Foreign currency exchange rate fluctuations have significantly increased the value of the US dollar compared to most major foreign currencies over the past couple of years. While we seek to hedge some of the risks associated with foreign currency exchange rate fluctuations, these changes are largely outside of our control. We expect these changes will continue to impact the demand for our products and our operating results.

Segment Overview

UGG Brand

The UGG brand has been one of the most iconic and recognized brands in the global footwear industry, which highlights our successful track record of building niche brands into lifestyle market leaders. With loyal consumers

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around the world, the UGG brand has proven to be a highly resilient line of premium footwear, with expanded product offerings and a growing global audience that attracts women, men and children.

We believe demand for UGG brand products will continue to be driven by the following:

High consumer brand loyalty, due to delivering quality and luxuriously comfortable UGG footwear.

Evolution of our Classics business through the introduction of products such as the Classic Slim, the Classic Luxe, the Classic Street, and the Classic II.

Diversification of our UGG product lines, including women's spring and summer, men's, and lifestyle offerings. We believe that the evolution of the UGG brand and our strategy of product diversification will also help decrease our reliance on sheepskin.

Continued enhancement of our Omni-Channel and digital capabilities to enable us to better engage existing and prospective consumers and expose them to our brands.

Teva Brand

For over 30 years, the Teva brand has fueled the expression of freedom. The Teva brand pioneered the sport sandal category in 1984, and now is a leader within the sport sandal and modern outdoor lifestyle categories.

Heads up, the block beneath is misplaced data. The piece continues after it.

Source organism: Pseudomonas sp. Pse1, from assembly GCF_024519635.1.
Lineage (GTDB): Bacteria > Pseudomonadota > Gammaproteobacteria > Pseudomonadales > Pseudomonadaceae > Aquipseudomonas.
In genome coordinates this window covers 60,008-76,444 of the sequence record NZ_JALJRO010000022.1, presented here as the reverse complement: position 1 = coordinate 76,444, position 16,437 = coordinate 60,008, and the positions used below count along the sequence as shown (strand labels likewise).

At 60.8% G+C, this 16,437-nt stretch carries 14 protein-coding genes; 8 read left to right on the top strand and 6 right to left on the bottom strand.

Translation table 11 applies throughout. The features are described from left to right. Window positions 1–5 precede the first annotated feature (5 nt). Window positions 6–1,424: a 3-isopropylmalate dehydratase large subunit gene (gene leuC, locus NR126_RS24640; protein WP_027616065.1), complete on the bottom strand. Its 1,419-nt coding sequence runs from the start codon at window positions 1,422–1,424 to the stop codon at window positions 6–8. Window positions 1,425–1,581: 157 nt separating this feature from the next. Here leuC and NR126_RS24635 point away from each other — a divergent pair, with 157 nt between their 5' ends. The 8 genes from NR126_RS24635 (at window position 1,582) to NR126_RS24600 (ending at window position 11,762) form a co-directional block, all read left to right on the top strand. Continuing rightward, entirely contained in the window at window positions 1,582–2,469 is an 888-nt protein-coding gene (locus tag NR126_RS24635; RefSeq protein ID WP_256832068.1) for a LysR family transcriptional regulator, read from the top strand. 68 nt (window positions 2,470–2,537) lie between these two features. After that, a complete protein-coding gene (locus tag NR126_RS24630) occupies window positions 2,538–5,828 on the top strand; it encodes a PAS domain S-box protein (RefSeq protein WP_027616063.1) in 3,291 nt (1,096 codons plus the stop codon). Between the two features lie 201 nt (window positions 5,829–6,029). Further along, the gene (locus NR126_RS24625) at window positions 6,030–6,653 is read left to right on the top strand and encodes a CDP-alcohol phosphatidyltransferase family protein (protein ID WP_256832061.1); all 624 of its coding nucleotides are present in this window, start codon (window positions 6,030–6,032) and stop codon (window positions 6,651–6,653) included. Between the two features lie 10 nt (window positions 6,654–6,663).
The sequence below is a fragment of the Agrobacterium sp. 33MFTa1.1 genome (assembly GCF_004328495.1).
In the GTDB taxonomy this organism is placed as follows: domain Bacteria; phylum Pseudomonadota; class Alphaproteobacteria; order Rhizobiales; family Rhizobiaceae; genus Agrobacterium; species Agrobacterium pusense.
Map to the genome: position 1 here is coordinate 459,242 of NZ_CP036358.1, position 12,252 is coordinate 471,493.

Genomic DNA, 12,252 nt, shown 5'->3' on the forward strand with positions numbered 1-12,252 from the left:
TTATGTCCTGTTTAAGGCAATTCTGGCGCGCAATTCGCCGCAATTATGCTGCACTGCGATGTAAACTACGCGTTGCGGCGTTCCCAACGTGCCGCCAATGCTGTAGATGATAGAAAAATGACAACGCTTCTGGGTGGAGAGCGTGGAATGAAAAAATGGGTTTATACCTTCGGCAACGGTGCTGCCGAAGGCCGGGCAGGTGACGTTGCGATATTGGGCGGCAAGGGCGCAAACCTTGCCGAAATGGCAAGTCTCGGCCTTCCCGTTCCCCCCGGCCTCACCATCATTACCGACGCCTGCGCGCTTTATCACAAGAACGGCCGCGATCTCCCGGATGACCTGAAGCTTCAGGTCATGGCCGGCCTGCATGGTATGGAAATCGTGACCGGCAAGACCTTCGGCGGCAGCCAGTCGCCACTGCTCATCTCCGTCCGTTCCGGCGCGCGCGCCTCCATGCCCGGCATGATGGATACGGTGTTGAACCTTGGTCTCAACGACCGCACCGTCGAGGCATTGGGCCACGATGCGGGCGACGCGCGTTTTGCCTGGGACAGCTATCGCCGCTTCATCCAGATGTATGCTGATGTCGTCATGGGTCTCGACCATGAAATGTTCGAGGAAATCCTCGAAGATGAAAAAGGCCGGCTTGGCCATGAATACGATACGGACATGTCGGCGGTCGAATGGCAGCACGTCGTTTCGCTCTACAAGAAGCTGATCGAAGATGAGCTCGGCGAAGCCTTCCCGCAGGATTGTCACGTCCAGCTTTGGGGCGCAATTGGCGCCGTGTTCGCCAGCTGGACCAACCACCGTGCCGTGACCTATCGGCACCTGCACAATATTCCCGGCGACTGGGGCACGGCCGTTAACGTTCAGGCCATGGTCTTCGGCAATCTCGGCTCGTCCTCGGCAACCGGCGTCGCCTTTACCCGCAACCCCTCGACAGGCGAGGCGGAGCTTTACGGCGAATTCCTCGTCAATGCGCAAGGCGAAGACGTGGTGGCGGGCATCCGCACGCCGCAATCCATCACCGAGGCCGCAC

Sanuk Brand

The Sanuk brand was founded almost 20 years ago, and from its origins in the Southern California surf culture, has emerged into a brand with an expanding fan base and presence in the relaxed casual shoe and sandal categories. The Sanuk brand’s use of unexpected materials and unconventional constructions, combined with its fun and playful branding, has contributed to the brand’s identity and growth since its inception, and led to successful products such as the Yoga Mat sandal collection and the SIDEWALK SURFERS.

Other Brands

Our other brands consist of the Hoka and Koolaburra brands. These brands are sold through most of our distribution channels, and primarily through our wholesale channels.

The Hoka brand is a line of running footwear that offers maximal cushioning with minimal weight and is designed for runners of all capacities. The Hoka brand is quickly becoming a top brand in the domestic run specialty channel and has received strong word-of-mouth marketing that has fueled both domestic and international sales growth.

The Koolaburra brand is a line of fashion casual footwear using sheepskin and other plush materials.

Direct-to-Consumer

Our DTC business is comprised of our retail stores and E-Commerce websites. As a result of our evolving Omni-Channel strategy, we believe that our retail stores and websites are largely intertwined and dependent on one another. We believe that in many cases consumers interact with both our brick and mortar stores and our websites, before making purchase decisions. Our retail stores are predominantly UGG brand concept stores and UGG brand outlet stores. Through our outlet stores, we sell some of our discontinued styles from prior seasons, full price in-line products, as well as products made specifically for the outlet stores.

At June 30, 2017, we had a total of 159 retail stores worldwide, which includes 96 concept stores and 63 outlet stores. During the three months ended June 30, 2017, we did not open or close any stores, but did convert one owned store to a partner retail store. Partner retail stores are branded stores that are wholly-owned and operated by third parties. Upon conversion or opening of new partner retail stores, each of these stores become wholly-owned and operated by third parties. Sales made to the partner retail stores are included in our UGG brand wholesale reportable operating segment as of the date of conversion. Concession stores are considered concept stores that are operated by us within a department or other store, which we lease from the store owner by paying a percentage of concession store sales.